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S.O.P. Detailing Spillage Cleanup, Inactivation, and Record Keeping


In order to prepare for spillage of GMM materials, a spill kit is to be maintained in the lab at all times. The kit is for use only as a designated spill kit and not for general purpose use. The kit must never be used outside the lab. The kit should consist of cleaning equipment and cleaning agents, and should minimise use of brushes or cloths, favouring sterilisable and disposible absorbants instead. A mop can be used for final cleanup after collection and inactivation of the spill residue.


To absorb, remove and sterilise spillage waste, and to sterilise effectively the spill site, without leaving viable biological residues at the site of the spill or on spill-kit equipment.


Protocol 1: Maintenance of Spill Kit

The spill-kit should consist of the following, in sufficient quantity where relevant to address any foreseeable spillage size. If spillage hazards exceed this amount (as may occur during bioreactor scale-up), the spill kit must be increased in handling capacity to meet the new potential spill volume.

  • Disposable gloves.
  • An absorbant material, preferably in pellet or wafer form, that can be used to absorb primary spillage for removal. i.e. Wood-chip, spill-granules, disposible kitchen tissue.
  • A strong disinfectant agent for destruction of viable vegetative cells. i.e. Dettol
  • A strong oxygen bleaching agent for subsequent destruction of sporulated cells. i.e. Sodium percarbonate, toilet bleach.
  • A mop and bucket for removal of bleach from decontaminated area.
  • A bucket for transitory storage of contaminated absorbants.
  • Autoclavable plastic bags for storage of absorbants.

Protocol 2: Spill Cleanup Procedure

  1. In case of spillage, absorbants should be immediately placed around the spill to prevent further spread, and then on the spill itself to soak the liquid. Gloves should be worn as soon as the immediate spill is contained.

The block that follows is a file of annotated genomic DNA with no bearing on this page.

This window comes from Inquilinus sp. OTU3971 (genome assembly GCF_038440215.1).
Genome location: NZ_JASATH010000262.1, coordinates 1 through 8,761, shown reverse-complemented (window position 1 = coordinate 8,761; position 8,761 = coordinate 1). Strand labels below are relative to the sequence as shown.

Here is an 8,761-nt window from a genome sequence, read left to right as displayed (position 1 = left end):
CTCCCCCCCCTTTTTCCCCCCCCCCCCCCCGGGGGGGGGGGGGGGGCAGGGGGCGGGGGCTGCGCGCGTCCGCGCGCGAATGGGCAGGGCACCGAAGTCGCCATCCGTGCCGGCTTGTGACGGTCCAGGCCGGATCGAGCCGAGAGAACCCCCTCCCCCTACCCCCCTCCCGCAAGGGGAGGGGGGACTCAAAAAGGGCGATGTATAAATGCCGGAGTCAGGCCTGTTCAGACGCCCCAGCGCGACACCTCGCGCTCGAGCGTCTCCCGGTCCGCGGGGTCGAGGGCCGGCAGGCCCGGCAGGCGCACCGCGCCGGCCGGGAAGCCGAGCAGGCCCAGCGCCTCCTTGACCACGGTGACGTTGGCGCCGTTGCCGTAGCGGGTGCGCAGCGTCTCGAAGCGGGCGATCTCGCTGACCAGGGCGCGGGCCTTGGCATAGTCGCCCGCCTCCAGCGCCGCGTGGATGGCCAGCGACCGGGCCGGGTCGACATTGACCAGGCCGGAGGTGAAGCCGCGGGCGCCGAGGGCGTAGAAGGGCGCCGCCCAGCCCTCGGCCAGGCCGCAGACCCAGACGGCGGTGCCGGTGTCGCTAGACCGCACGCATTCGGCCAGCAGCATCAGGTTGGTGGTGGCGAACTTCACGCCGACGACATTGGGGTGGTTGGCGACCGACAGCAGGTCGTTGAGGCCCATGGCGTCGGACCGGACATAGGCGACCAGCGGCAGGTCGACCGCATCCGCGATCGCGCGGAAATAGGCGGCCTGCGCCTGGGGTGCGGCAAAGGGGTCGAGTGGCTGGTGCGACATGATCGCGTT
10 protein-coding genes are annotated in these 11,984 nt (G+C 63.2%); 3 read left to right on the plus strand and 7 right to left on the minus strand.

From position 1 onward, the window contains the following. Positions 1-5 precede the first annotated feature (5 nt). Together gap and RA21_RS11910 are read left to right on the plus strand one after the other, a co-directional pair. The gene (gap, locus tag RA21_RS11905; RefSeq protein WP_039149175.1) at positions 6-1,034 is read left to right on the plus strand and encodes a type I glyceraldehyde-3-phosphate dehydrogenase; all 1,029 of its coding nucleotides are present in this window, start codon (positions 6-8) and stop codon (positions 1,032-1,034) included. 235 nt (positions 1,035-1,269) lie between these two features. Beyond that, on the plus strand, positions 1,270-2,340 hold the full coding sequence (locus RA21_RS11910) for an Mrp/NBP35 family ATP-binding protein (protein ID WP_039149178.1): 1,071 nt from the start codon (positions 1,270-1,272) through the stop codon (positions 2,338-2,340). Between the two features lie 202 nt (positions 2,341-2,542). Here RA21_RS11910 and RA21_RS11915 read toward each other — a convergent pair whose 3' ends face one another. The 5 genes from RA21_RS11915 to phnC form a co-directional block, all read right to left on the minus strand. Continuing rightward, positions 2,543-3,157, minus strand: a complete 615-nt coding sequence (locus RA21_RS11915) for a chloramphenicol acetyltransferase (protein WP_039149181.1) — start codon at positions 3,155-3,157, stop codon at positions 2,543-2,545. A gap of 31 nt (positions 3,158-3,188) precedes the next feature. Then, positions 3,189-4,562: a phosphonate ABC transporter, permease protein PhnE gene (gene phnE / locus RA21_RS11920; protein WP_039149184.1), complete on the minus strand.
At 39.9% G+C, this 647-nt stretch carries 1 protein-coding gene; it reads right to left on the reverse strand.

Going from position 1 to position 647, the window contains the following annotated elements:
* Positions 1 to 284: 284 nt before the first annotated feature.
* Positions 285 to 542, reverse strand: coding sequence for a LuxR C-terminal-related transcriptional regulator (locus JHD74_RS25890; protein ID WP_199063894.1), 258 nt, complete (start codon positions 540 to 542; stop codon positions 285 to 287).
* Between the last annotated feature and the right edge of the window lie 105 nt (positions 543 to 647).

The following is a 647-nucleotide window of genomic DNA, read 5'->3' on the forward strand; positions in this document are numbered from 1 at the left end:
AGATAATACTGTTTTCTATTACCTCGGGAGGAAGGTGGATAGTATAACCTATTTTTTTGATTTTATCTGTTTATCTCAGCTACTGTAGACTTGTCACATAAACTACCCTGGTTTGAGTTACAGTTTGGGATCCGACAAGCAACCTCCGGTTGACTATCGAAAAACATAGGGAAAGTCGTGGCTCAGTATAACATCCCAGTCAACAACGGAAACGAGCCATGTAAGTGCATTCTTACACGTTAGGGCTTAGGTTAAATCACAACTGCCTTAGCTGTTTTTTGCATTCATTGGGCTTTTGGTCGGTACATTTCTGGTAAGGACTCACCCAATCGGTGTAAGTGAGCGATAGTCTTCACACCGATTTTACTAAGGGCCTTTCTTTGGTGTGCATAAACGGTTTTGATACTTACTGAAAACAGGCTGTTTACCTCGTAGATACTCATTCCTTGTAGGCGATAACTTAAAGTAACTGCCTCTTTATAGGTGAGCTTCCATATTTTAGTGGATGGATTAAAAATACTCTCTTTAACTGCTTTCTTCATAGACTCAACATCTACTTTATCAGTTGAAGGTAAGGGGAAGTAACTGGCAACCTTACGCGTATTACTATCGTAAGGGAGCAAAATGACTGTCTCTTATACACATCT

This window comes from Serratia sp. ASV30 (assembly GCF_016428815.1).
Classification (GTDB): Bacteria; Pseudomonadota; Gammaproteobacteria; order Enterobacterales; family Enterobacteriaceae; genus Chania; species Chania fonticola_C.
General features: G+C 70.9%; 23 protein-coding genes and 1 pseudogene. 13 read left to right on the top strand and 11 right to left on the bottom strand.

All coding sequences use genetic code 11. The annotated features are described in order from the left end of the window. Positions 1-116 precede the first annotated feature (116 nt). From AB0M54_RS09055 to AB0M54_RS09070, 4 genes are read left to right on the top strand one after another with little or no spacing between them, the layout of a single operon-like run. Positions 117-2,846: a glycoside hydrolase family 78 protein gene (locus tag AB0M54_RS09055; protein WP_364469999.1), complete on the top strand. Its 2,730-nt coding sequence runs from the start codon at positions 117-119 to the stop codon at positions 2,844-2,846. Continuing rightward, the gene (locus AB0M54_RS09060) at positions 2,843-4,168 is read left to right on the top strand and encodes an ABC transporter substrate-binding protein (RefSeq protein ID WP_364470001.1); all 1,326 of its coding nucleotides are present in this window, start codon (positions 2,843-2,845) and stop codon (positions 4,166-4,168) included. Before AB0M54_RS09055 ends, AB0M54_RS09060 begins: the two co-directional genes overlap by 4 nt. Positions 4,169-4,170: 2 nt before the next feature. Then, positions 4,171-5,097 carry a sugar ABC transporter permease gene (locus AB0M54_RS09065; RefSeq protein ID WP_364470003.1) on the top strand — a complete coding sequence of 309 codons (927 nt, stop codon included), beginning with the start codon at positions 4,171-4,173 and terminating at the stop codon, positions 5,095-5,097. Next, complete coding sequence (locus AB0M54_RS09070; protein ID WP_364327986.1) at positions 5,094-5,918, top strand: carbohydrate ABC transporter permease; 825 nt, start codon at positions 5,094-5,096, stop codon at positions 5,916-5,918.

2. Soaked absorbants should be placed in autoclavable bags and removed immediately to the autoclave via the transitory waste-bucket. If the autoclave is mid-cycle, waste should be stored in the transitory bucket until it can be sterilised.
  3. Once the liquid has been absorbed and removed to bags, the spill area should be doused in primary disinfectant, and left to inactivate cells for as long as required by the product plus a marginal time of five minutes.
  4. The primary disinfectant should be absorbed and absorbants kept in autoclavable bags, for inactivation along with spill waste.
  5. Secondary oxygen-based bleach should be applied to the area if the spillage contained endospore-forming bacteria, to inactivate spores. The prefferred agent is sodium percarbonate. This should be allowed an hour of contact time in which to work. It should then be absorbed and disposed of in like manner to the primary disinfectant.
  6. The area should be washed with a mop and bucket to remove bleach and then dried conventionally.
  7. Containers used in the spill kit, such as the transitory waste-bucket, must likewise be sterilised using disinfectant and then bleach treatment after use.
  8. A record entry must be made in the “Inactivation Records” book detailing the spill nature and outcome, including the results of the verification procedure, below.


Swabbing and culture of surfaces, with selective agents where appropriate and PCR in all cases, should be performed to verify destruction of viable cells.

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